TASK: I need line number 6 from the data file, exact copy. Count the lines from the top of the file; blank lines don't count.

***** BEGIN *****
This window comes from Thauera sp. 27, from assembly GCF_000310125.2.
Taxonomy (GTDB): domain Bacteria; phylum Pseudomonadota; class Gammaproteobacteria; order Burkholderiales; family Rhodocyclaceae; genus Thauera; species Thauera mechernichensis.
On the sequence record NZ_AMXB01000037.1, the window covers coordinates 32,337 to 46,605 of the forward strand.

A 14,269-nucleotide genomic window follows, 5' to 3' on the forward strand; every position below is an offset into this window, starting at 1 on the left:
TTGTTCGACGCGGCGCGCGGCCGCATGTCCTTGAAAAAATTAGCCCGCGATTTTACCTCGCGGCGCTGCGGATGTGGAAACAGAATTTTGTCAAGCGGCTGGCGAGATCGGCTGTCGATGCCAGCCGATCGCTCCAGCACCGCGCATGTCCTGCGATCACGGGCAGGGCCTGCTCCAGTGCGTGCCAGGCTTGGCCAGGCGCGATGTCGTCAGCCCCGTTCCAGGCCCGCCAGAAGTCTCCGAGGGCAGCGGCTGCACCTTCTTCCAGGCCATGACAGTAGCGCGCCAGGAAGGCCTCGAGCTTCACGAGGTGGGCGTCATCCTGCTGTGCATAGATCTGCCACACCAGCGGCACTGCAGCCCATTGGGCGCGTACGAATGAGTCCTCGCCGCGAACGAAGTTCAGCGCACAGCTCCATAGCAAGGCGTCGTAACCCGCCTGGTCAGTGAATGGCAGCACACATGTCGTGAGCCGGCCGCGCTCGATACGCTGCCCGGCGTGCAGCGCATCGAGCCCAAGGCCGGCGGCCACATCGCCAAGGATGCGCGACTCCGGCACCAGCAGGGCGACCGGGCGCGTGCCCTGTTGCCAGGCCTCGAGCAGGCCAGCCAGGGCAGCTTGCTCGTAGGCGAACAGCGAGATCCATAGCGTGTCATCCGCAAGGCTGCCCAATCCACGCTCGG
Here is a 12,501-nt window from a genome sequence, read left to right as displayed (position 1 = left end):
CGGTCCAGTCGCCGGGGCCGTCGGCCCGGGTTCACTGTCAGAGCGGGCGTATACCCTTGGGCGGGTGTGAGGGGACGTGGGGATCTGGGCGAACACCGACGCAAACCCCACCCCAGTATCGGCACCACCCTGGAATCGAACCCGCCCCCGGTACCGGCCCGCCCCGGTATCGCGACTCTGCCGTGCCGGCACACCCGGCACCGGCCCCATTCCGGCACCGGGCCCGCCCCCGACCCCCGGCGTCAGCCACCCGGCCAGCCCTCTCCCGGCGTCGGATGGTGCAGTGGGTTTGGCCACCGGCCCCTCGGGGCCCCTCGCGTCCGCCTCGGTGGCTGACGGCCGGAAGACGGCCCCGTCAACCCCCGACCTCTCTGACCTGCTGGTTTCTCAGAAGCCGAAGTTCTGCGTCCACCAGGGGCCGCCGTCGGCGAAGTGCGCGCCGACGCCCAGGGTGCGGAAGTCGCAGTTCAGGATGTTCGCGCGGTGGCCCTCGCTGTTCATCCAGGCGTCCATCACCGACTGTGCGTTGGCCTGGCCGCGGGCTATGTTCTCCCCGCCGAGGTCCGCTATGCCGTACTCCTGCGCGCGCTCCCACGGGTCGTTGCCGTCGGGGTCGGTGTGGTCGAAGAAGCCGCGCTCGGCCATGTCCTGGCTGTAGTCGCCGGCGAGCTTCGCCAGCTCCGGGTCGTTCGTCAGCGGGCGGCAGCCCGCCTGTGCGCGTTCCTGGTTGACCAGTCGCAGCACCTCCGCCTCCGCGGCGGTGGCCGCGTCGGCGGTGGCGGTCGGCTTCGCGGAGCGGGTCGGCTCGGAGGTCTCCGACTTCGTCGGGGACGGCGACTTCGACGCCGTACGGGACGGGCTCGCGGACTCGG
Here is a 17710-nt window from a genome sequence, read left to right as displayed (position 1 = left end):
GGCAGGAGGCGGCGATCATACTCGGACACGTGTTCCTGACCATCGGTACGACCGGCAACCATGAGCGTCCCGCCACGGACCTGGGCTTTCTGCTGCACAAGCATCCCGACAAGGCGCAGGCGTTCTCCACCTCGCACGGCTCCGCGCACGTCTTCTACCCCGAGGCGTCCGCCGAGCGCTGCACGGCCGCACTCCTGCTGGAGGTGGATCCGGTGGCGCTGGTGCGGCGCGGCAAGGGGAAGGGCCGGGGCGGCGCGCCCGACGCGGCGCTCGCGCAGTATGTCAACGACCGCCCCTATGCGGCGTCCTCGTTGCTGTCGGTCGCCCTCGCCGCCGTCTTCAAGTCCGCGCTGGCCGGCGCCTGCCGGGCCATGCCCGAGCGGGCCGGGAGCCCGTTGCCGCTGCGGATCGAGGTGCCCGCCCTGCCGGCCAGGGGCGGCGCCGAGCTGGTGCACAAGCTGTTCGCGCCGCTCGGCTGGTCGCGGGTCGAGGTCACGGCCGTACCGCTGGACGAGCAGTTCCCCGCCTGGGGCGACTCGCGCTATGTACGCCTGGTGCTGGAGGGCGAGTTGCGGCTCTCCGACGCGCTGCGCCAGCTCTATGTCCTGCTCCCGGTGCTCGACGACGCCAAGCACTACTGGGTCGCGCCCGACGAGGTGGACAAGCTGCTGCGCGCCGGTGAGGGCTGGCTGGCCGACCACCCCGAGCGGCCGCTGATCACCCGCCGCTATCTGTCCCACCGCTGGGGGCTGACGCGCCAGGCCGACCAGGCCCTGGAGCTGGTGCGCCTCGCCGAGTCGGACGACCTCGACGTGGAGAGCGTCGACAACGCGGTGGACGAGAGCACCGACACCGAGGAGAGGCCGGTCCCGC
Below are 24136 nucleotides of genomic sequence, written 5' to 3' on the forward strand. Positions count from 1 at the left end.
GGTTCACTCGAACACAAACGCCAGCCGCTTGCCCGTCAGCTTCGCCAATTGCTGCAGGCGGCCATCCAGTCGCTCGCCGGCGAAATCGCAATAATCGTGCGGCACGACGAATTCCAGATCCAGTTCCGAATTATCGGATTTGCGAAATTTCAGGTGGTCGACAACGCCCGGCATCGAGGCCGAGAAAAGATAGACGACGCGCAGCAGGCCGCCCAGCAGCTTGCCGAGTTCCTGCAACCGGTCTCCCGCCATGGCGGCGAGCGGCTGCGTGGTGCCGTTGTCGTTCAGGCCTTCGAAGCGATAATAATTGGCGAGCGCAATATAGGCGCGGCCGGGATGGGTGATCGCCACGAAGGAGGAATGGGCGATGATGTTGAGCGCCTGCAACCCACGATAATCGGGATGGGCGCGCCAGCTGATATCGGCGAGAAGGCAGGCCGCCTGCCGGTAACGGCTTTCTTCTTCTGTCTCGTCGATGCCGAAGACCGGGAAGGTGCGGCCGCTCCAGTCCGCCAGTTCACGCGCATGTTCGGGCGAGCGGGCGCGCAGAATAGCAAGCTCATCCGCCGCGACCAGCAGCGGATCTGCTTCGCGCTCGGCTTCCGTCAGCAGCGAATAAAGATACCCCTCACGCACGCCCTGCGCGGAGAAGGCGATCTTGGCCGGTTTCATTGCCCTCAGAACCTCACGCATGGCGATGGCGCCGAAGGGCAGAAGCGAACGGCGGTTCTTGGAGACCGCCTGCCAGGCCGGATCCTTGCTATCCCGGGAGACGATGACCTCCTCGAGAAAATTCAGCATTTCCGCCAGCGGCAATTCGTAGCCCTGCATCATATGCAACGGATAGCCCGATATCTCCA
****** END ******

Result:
Here is a 12,501-nt window from a genome sequence, read left to right as displayed (position 1 = left end):